• Cellular Coverage Mapping – Find a tool to report the signal strength measured if connected to cell network to contribute to existing project (see: http://www.ebola-cellular-map.resudox.net/)
  • Etherpad Lite – The most basic and simple communications tool we know of
  • Image sharing tool – Still to be determined, but could be BitTorent Sync for file management (protocol for local sync, not for normal torrenting activities)

Secondary applications to consider are:

ONA – http://ona.io/
Enketo – https://enketo.org/
FrontlineSMS -http://www.frontlinesms.com/
Ping – http://pingapp.io/
DragonForce – http://www.drakontas.com/
Ushahidi – http://ushahidi.com
WordPress – http://wordpress.org
Flickr or YouTube Sync
Wiki  – Gollum, Dokuwiki or Mediawiki
VPN service

4: Getting Stuff Done & How You Can Help

An idea, once outlined, is good but not enough. Now it’s time to build something. This week the BRCK and Ushahidi teams have been working on getting the basic libraries to run the “core package” onto the device. We’ve also setup a Github repo for Crisis Stack that is open for others to join. Beyond that, the team is getting Etherpad and Ushahidi 2.x working on the device.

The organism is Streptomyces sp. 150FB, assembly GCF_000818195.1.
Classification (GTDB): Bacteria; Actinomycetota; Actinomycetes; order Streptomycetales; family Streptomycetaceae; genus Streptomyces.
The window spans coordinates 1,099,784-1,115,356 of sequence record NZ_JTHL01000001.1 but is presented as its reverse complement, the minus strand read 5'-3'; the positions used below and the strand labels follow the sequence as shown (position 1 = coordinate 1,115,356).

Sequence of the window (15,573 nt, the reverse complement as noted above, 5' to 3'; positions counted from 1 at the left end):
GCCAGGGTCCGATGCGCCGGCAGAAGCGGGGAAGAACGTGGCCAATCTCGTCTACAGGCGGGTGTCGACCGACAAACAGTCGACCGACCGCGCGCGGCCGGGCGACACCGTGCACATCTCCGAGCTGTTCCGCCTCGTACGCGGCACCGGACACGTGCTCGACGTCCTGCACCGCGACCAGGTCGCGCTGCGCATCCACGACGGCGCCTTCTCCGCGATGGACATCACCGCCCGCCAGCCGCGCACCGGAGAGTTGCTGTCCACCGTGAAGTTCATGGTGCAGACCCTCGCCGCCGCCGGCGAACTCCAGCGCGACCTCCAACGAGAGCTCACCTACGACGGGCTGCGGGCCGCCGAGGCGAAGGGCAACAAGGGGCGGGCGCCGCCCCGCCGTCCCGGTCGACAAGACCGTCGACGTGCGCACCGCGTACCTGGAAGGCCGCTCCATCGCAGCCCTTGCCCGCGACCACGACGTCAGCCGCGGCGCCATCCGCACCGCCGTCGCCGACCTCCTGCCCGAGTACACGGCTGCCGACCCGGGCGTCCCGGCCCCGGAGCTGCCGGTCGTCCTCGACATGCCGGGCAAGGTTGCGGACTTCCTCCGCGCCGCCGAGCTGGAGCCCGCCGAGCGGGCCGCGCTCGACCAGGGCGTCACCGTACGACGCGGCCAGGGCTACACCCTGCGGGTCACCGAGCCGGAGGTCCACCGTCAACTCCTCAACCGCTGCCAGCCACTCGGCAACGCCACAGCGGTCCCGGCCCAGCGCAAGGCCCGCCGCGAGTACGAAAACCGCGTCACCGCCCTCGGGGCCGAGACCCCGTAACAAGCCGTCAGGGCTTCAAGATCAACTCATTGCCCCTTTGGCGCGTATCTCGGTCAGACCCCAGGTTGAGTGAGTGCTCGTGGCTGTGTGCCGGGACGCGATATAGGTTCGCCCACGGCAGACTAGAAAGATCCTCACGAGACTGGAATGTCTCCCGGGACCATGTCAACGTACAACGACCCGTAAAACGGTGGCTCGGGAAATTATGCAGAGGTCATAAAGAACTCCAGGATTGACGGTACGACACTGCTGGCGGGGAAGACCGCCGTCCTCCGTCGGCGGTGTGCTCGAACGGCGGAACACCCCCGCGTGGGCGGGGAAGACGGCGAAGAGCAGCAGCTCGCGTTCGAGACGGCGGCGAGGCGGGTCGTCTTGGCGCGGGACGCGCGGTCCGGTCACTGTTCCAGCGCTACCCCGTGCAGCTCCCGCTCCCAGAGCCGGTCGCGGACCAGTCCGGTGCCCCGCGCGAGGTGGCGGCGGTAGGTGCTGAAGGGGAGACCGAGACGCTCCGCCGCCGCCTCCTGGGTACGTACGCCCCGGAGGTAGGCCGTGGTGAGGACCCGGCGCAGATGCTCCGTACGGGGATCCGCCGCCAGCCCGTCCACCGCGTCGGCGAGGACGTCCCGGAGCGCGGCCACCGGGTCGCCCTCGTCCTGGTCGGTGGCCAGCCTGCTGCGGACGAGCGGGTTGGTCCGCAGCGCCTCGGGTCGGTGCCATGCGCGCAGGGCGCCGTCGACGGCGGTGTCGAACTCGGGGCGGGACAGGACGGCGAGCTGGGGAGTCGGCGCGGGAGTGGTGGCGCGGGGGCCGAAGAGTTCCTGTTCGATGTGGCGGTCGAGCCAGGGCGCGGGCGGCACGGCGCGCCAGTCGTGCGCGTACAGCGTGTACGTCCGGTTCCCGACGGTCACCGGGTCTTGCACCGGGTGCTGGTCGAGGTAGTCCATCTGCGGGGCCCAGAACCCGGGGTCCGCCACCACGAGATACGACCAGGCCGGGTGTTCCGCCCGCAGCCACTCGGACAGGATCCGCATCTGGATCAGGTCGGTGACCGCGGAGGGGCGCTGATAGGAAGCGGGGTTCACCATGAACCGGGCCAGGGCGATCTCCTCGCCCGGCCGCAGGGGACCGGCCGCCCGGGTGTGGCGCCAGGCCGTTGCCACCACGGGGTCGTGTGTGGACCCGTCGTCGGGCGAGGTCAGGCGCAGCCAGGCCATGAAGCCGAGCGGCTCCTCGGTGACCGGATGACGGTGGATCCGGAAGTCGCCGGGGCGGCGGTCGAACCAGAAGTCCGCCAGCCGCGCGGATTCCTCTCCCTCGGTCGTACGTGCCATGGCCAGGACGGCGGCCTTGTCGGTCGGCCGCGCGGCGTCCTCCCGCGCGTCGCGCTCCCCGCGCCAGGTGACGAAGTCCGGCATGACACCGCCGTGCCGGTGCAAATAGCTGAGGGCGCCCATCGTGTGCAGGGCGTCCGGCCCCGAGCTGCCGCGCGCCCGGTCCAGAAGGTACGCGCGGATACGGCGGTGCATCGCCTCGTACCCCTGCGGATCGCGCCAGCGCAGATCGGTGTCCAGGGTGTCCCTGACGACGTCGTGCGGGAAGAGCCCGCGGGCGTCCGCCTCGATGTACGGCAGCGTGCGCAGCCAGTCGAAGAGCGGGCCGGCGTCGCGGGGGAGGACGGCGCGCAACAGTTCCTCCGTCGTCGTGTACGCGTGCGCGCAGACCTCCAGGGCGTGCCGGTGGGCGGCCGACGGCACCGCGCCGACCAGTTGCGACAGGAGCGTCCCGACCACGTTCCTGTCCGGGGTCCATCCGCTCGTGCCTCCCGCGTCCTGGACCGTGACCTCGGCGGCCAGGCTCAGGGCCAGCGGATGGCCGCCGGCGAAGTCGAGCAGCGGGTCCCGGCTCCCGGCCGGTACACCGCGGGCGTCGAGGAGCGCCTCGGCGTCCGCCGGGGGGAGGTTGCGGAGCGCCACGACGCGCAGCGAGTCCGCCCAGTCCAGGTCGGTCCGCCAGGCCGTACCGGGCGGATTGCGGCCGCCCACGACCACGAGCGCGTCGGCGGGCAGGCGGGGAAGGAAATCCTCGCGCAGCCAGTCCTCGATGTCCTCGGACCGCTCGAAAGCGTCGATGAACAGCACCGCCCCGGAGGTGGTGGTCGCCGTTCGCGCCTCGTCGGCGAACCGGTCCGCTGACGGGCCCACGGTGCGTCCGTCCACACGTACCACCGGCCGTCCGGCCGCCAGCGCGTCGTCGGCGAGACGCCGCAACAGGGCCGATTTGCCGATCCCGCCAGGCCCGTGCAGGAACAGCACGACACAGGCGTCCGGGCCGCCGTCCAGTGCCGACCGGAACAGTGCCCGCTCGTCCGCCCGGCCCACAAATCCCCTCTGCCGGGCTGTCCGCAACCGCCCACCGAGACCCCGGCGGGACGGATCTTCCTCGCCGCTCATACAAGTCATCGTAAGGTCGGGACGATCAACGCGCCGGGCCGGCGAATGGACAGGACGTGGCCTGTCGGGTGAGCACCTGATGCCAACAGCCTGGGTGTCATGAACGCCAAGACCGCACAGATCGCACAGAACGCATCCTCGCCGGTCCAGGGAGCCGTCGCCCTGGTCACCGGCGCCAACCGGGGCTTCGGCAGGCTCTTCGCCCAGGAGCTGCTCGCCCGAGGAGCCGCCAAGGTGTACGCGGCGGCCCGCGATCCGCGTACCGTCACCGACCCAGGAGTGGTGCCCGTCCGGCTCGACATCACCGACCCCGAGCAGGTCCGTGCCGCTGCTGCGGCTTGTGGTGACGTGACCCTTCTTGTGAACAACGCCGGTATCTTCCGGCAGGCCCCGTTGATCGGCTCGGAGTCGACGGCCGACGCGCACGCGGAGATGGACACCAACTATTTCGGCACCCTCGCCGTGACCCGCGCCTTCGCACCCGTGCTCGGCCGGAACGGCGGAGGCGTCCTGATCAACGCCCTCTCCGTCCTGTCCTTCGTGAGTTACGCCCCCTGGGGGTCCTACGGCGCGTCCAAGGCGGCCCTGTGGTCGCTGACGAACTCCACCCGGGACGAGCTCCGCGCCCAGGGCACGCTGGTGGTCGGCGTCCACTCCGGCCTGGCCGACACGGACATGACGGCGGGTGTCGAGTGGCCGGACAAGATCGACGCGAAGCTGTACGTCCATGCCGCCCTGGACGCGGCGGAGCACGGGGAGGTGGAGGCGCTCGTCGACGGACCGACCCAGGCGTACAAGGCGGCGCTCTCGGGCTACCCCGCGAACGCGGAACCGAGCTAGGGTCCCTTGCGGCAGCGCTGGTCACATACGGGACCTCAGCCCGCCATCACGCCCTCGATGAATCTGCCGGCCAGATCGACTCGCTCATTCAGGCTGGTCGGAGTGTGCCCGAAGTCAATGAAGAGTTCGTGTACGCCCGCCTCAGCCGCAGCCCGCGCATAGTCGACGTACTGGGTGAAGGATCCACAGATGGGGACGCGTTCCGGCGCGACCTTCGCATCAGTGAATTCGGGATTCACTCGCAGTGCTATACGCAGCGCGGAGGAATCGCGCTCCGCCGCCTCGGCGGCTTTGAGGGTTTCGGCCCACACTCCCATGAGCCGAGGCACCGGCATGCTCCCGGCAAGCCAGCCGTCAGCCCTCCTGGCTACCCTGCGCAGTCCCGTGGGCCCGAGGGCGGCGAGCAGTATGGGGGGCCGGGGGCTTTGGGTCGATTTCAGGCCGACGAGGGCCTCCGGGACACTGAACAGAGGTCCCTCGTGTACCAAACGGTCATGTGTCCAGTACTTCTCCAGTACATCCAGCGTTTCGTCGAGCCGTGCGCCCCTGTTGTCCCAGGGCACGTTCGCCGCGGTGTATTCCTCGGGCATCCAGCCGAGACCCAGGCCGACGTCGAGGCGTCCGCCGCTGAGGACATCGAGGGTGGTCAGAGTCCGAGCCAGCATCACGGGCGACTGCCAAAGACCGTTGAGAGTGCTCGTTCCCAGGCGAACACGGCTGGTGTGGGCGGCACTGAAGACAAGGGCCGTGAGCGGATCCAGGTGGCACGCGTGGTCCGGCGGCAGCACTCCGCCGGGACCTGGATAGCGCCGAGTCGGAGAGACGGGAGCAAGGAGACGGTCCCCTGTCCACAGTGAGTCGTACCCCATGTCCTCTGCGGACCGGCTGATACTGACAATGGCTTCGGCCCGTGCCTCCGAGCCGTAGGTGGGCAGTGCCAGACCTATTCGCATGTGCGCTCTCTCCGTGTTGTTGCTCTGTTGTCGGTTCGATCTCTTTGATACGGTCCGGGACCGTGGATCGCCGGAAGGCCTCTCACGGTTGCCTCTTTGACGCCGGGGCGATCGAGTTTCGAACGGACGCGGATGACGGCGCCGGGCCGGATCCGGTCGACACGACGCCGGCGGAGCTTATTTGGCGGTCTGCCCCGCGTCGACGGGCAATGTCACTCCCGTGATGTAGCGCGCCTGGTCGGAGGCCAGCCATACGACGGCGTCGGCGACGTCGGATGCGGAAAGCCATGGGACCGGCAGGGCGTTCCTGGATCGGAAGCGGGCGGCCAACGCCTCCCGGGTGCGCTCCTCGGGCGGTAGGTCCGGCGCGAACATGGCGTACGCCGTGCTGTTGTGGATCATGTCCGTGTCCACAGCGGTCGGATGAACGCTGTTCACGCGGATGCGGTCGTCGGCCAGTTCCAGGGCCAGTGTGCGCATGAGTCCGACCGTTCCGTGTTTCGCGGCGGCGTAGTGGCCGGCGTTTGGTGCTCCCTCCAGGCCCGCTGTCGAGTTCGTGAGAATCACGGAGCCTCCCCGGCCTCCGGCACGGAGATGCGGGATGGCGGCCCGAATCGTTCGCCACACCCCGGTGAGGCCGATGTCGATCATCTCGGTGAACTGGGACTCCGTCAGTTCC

Mikel Maron of Open Street Map was on the call and is helping to get the OSM tiles working.
Praneeth Bodduluri of Sahana also joined us and is helping to make Sahana Eden available.
I’m in contact with the LDLN team and we hope to have them also contributing to the core package.

We’re on the way to getting an alpha of Crisis Stack out by mid-February, we need the community in the disaster response space to help to make it happen.

If you’re a software engineer and would like to be involved, check out the repository and get involved with one of the projects that’s being put on the device.

If you’re a first responder, let us know what we is really needed on the device. We’ll need testers on this front as well, of course, but that won’t happen until we get some basic items working on it.

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BRCK+Pi specs

BRCK+Pi - initial working prototype

BRCK+Pi – initial working prototype

• IP51 water and dust ingress protection
• Dimensions: 132mm (5.18 inches) by 72mm (2.82 inches) by 45mm (1.77 inches)
• Native Raspberry Pi network connectivity when connected to BRCK
• Input voltage 5 – 18V, 0.1 – 3A charge current.
• Solar compatible charging
• Over voltage and reverse polarity protected inputs
• Dual USB connection to BRCK+Pi for Keyboard or Mouse (500mA)
• Mini-HDMI Video Out
• SDXC support (up to 2TB of SD storage), normally ships with 16GB
• BCM2835 SoC
• 4GB native storage (upgradeable to 500GB with extra cost)
• 512MB RAM
• 3.7V 8,000 mAH battery
• Can be preconfigured with Raspbian, but compatible with any Raspberry Pi distribution.
• Connects to the BRCK by stacking underneath, screws on for security


You can find the BRCK specs here.